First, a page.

God Willing is a powerful exploration of a 35-year-old American religious sect known as “The Church” or “The Brotherhood.” It also outlines the struggles of families whose children turn away from them to become “Brothers” and “Sisters” in the group, renouncing their past lives and the world — often, without ever turning back.
Category: Roberts Group | Brethren | Garbage Eaters
You come out of a group like that and you have no idea who you are because you’ve been so controlled and micromanaged. So everything you do – say, having a drink with a friend – you think is wrong.
A Lawrence man who thinks his daughter joined a cult and left town has received a letter from her. In the letter, Sam Hunsaker said his daughter Lahla, 20, wrote that she had been reading the Bible since she left and was trying to get closer to God without “conforming to the world.” The disappearance of Lahla Hunsaker was reported in Wednesday’s Journal-World. Her father said he last saw her Saturday. Two to three weeks ago, she joined a Bible study group, which she called The Brethren. She left her 10-month-old son with her fiance’, who lives in Topeka. After
Father says daughter joined The Brethren, then disappeared Sam Hunsaker says his 20-year-old daughter, Lahla, has disappeared. He thinks she joined a cult called The Brethren. “Two or three weeks ago, she went to Centennial Park for a walk and to have a little picnic,” said Hunsaker, who lives in west Lawrence. “While she was there, she met a man who was there reading the Bible.” The meeting, Hunsaker said, led to an invitation for his daughter, a former Lawrence High School student, to join a Bible study group at Kansas University. Hunsaker didn’t object to his daughter joining the
Every day, I do everything I can to make the world a better place. I’m not some kind of religious freak or anything — I’m just human — but I sincerely want to do the appropriate thing all the time; or at least so long as it doesn’t affect my competitive edge in the global marketplace. Therefore, I make it my business to at least recycle my trash, drive a small car that gets good gas mileage, buy organic vegetable oil and clothing made only in Amnesty International-approved countries. I buy a lot of hand-crafted native artifacts made by indigenous
Sept. 3 – FORT COLLINS – Sitting in the Larimer County jail on Wednesday, Patrick Rooney assessed his life before he joined The Brethren and deemed it “empty.” “The American dream was my conception of happiness, and from reading the Bible, I was showed that those things wouldn’t make me happy,” Rooney, 24, said in an interview with The Denver Post. “My life had no true love, no true joy and no true peace.” Raised near Boston, Rooney was a 22-year-old environmental-science major at Humboldt State University in northern California when he joined the group in October 1996. Back then,
Aug. 27 – FORT COLLINS – A Massachusetts man who joined The Brethren two years ago appeared in Larimer County District Court on Wednesday and said he wants to fight extradition to his hometown. Earlier this month, Fort Collins police arrested Patrick Rooney, 24, on an outstanding larceny warrant in Wilmington, Mass. His parents had tracked Rooney to Fort Collins, where they tipped off police to have their son arrested. It was a desperate effort to reclaim Rooney from The Brethren, authorities said. Rooney dropped out of California’s Humboldt State University in October 1996 to join the group, then cut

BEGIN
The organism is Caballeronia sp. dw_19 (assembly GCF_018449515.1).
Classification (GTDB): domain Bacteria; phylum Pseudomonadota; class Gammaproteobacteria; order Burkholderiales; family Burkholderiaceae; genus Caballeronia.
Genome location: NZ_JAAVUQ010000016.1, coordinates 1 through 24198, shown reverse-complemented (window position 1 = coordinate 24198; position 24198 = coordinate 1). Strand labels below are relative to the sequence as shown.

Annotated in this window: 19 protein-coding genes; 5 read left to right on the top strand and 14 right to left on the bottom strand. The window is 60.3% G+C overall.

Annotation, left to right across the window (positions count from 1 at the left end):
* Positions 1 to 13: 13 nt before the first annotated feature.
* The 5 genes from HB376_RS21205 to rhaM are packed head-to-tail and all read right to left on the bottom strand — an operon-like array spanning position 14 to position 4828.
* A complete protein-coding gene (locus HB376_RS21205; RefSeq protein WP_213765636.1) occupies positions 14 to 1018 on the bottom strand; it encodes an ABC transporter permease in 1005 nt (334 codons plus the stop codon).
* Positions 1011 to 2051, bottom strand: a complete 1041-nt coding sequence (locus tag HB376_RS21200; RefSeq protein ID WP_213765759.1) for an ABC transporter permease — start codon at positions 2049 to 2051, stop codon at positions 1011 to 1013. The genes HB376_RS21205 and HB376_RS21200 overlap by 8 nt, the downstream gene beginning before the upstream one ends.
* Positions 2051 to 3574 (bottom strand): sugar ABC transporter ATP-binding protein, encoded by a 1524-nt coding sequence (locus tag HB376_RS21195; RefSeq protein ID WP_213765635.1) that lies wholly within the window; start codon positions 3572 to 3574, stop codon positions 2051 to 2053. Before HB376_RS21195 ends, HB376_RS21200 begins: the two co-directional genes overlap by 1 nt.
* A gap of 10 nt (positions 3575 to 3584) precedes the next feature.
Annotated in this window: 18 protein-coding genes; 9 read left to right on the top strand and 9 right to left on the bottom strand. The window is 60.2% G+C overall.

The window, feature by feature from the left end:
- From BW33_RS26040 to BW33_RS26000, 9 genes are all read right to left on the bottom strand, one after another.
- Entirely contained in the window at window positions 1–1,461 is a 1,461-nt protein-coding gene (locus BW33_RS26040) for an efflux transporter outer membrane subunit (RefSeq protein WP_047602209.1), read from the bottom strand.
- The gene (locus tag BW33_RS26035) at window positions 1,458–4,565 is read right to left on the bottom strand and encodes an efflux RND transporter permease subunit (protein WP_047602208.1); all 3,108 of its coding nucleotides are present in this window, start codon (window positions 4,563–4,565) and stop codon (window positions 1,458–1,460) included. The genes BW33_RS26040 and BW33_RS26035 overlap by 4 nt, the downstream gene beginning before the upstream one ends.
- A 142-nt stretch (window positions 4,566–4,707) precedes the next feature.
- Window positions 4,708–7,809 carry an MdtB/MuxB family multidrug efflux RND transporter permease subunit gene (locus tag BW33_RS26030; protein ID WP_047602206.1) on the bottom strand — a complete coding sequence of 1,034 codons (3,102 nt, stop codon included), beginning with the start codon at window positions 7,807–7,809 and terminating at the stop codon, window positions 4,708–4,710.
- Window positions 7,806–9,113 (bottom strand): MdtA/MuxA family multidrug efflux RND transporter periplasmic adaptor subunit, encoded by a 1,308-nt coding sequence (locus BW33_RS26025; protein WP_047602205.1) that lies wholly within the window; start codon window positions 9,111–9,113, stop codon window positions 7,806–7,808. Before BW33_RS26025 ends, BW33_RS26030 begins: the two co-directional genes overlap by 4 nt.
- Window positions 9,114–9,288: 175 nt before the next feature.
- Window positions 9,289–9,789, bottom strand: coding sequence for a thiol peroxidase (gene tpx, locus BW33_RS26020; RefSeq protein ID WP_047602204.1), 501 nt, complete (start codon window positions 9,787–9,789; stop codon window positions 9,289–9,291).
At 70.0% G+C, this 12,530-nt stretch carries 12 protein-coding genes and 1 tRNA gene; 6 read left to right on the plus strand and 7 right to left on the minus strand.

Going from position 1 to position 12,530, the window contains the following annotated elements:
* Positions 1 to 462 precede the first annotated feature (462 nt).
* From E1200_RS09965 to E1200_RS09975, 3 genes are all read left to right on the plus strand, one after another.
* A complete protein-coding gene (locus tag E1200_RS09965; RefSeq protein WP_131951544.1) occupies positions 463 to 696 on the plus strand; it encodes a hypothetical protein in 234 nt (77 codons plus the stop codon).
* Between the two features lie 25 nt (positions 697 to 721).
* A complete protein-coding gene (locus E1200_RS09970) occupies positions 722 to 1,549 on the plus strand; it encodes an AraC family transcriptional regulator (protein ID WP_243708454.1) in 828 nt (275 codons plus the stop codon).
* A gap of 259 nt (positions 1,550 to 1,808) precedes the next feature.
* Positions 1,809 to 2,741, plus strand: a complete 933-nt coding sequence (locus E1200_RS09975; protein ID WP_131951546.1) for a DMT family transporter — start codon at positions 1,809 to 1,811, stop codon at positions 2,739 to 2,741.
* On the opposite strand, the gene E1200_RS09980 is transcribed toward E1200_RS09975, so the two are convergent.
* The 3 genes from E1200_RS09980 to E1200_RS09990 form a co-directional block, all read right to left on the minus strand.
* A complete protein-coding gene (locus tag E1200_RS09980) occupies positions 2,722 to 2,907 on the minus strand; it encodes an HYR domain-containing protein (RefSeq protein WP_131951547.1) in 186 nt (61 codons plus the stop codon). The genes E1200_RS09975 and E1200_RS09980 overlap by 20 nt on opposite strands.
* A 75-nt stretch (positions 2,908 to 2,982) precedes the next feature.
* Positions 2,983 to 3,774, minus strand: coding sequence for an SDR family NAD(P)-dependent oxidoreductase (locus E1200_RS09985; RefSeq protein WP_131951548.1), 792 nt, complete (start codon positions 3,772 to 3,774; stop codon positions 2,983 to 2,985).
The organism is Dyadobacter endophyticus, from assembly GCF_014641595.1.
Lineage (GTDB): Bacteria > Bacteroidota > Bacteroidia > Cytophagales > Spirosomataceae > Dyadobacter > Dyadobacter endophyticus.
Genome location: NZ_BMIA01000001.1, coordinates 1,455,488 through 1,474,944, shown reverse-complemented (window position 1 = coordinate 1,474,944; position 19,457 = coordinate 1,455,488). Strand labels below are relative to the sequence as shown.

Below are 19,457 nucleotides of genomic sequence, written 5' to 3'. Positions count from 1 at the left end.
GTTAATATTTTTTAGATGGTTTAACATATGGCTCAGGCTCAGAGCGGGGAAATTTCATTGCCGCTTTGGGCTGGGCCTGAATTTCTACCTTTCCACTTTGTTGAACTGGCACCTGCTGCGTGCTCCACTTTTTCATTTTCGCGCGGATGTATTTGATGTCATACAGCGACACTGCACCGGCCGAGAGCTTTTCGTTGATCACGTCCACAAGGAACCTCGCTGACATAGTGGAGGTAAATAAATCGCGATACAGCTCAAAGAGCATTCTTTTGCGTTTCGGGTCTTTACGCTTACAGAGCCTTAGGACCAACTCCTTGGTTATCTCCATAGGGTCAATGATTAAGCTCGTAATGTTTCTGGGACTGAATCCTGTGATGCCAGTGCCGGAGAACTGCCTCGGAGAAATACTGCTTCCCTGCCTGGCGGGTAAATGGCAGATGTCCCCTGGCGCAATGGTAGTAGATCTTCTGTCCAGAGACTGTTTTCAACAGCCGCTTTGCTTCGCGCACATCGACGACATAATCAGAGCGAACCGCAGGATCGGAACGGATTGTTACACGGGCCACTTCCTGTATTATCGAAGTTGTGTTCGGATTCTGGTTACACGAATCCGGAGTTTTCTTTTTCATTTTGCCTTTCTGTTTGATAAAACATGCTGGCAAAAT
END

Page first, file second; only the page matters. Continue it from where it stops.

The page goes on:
Aug. 27 – FORT COLLINS – Members of a group known as The Brethren said they offer spiritual fulfillment for young people who think their lives are hollow, aimless and loveless. The men – riding mountain bikes and wearing unkempt beards, tunics and sandals – said they are following in the footsteps of Jesus, living simply, devoting themselves to religious contemplation and traveling the country in small groups to witness the Gospel. “I consider my- self a Bible-believing Christian,” Jerry Williams said as he and his “brothers” talked to The Denver Post outside the Fort Collins Public Library. “Our main
Cleveland Man Intent On Reclaiming His Daughter How far would you go to reclaim a child or loved one from the grasp of a religious cult? What if a stranger asked you for your help? These are questions Greg Badger asked himself and others when he set out to rescue his 18-year-old daughter, Stephenie, from a group known as the Brethren. Stephenie was an intelligent, deeply religious high school senior. She was well on her way to college after graduation from high school. But Stephenie mysteriously disappeared one day. It was her disappearance that set off a chain reaction of
N E W Y O R K, March 25 — They assume false names and give away everything they own. They sever contact with family and friends. Wandering the country, they sleep in public places and live off other people’s discards. If asked, they’d be hard pressed to tell you where they’ll be next week, let alone next year. These are not fugitives or drifters who’ve fallen on hard times, but bright, educated individuals who once led successful lives in mainstream America. As Diane Sawyer reported on PrimeTime Live, these people have chosen to lead a nomadic, spartan existence in